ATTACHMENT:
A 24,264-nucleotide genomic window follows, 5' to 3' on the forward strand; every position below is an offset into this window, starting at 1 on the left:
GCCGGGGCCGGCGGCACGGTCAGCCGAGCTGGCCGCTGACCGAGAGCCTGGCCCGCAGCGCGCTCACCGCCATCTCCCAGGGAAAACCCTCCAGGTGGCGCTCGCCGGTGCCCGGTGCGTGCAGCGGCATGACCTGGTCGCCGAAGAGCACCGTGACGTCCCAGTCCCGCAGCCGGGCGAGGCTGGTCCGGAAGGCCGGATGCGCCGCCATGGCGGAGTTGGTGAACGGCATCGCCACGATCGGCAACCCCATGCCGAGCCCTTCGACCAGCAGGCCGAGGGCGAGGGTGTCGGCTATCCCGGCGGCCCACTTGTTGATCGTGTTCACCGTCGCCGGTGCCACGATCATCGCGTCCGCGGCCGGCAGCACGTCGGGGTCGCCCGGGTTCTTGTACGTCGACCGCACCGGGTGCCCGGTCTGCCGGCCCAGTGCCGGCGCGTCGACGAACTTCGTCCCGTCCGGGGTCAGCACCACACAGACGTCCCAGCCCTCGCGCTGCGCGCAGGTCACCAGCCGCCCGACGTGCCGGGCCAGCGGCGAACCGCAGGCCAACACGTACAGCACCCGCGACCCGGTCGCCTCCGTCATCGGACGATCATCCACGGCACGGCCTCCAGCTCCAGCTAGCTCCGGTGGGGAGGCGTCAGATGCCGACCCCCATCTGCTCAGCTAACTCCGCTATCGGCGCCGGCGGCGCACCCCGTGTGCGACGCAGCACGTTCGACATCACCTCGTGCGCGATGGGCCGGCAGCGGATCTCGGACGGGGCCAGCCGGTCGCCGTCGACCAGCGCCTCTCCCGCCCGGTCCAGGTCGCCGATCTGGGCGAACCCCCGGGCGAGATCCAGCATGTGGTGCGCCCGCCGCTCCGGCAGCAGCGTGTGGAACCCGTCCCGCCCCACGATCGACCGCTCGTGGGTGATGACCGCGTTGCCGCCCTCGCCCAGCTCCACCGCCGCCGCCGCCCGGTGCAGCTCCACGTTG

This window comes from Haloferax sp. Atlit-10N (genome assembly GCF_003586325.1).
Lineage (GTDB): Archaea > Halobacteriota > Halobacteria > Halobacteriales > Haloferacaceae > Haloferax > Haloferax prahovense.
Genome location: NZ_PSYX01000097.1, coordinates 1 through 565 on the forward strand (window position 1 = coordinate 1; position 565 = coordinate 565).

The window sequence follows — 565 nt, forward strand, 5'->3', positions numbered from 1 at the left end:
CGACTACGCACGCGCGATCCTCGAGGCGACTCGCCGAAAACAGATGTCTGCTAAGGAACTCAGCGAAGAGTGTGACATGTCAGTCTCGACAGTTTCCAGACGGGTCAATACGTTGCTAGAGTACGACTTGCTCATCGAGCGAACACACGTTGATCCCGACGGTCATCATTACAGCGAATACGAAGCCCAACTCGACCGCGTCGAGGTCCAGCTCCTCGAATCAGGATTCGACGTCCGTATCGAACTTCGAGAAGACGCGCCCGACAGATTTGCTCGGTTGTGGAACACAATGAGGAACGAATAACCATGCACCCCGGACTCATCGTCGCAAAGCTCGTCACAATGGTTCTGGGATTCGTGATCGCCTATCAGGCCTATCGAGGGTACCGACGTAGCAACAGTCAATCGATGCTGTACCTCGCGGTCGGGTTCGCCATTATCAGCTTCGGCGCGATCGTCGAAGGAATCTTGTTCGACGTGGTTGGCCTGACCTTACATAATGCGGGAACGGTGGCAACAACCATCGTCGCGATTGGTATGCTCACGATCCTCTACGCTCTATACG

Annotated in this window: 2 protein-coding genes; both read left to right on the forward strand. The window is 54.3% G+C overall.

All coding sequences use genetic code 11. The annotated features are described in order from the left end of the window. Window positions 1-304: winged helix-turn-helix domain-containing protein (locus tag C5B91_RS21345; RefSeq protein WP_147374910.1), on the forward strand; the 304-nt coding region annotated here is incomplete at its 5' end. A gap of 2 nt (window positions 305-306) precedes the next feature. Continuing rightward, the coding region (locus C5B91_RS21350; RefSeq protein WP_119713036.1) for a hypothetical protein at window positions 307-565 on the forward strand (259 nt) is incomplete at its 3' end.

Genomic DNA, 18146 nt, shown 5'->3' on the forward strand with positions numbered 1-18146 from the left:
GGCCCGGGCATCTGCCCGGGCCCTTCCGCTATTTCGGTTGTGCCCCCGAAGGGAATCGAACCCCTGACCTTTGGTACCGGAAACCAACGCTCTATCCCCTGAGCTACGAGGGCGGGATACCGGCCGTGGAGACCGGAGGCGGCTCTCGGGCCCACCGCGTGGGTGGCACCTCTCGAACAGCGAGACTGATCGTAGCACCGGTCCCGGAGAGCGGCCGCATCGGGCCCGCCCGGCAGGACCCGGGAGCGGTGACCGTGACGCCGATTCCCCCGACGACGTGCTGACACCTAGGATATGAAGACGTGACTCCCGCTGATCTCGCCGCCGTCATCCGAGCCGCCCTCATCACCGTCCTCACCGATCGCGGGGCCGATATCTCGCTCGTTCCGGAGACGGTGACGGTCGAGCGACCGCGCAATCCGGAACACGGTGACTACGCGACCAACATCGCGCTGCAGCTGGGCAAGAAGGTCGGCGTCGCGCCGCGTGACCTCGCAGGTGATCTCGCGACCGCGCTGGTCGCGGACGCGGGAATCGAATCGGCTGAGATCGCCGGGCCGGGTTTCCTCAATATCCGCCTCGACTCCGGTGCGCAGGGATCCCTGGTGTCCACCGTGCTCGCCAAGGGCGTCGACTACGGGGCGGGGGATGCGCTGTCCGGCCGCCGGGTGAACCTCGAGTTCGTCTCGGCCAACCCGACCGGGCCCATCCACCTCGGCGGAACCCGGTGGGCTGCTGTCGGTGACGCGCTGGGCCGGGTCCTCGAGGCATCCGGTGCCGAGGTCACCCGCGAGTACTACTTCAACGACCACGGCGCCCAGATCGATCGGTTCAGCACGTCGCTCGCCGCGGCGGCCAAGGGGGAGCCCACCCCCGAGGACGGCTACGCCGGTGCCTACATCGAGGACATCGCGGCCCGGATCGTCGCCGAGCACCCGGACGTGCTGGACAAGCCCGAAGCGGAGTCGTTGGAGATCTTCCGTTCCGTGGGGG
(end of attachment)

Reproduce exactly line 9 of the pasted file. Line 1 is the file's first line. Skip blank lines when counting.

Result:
All coding sequences use genetic code 11. The annotated features are described in order from the left end of the window. Window positions 1-304: winged helix-turn-helix domain-containing protein (locus tag C5B91_RS21345; RefSeq protein WP_147374910.1), on the forward strand; the 304-nt coding region annotated here is incomplete at its 5' end. A gap of 2 nt (window positions 305-306) precedes the next feature. Continuing rightward, the coding region (locus C5B91_RS21350; RefSeq protein WP_119713036.1) for a hypothetical protein at window positions 307-565 on the forward strand (259 nt) is incomplete at its 3' end.